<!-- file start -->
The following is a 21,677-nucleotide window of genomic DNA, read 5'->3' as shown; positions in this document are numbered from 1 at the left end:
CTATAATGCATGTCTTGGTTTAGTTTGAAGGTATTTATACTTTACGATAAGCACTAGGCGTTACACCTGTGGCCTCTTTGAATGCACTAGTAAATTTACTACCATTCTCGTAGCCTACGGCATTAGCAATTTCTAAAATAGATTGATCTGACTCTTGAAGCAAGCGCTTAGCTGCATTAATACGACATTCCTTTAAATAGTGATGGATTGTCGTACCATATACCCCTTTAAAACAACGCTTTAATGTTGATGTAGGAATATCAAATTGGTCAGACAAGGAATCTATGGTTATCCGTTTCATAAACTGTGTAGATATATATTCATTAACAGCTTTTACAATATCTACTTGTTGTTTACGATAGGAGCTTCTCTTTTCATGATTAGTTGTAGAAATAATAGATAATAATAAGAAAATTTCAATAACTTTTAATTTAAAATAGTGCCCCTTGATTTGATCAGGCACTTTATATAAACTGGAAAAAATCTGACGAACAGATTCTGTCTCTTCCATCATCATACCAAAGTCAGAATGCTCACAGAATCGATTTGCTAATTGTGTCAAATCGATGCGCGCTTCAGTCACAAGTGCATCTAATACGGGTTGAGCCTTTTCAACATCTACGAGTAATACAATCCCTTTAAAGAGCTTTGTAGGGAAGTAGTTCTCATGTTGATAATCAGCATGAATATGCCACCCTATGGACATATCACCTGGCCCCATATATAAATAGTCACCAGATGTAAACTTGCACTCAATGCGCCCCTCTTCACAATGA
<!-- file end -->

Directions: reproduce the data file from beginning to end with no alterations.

The following is a 21,677-nucleotide window of genomic DNA, read 5'->3' as shown; positions in this document are numbered from 1 at the left end:
CTATAATGCATGTCTTGGTTTAGTTTGAAGGTATTTATACTTTACGATAAGCACTAGGCGTTACACCTGTGGCCTCTTTGAATGCACTAGTAAATTTACTACCATTCTCGTAGCCTACGGCATTAGCAATTTCTAAAATAGATTGATCTGACTCTTGAAGCAAGCGCTTAGCTGCATTAATACGACATTCCTTTAAATAGTGATGGATTGTCGTACCATATACCCCTTTAAAACAACGCTTTAATGTTGATGTAGGAATATCAAATTGGTCAGACAAGGAATCTATGGTTATCCGTTTCATAAACTGTGTAGATATATATTCATTAACAGCTTTTACAATATCTACTTGTTGTTTACGATAGGAGCTTCTCTTTTCATGATTAGTTGTAGAAATAATAGATAATAATAAGAAAATTTCAATAACTTTTAATTTAAAATAGTGCCCCTTGATTTGATCAGGCACTTTATATAAACTGGAAAAAATCTGACGAACAGATTCTGTCTCTTCCATCATCATACCAAAGTCAGAATGCTCACAGAATCGATTTGCTAATTGTGTCAAATCGATGCGCGCTTCAGTCACAAGTGCATCTAATACGGGTTGAGCCTTTTCAACATCTACGAGTAATACAATCCCTTTAAAGAGCTTTGTAGGGAAGTAGTTCTCATGTTGATAATCAGCATGAATATGCCACCCTATGGACATATCACCTGGCCCCATATATAAATAGTCACCAGATGTAAACTTGCACTCAATGCGCCCCTCTTCACAATGA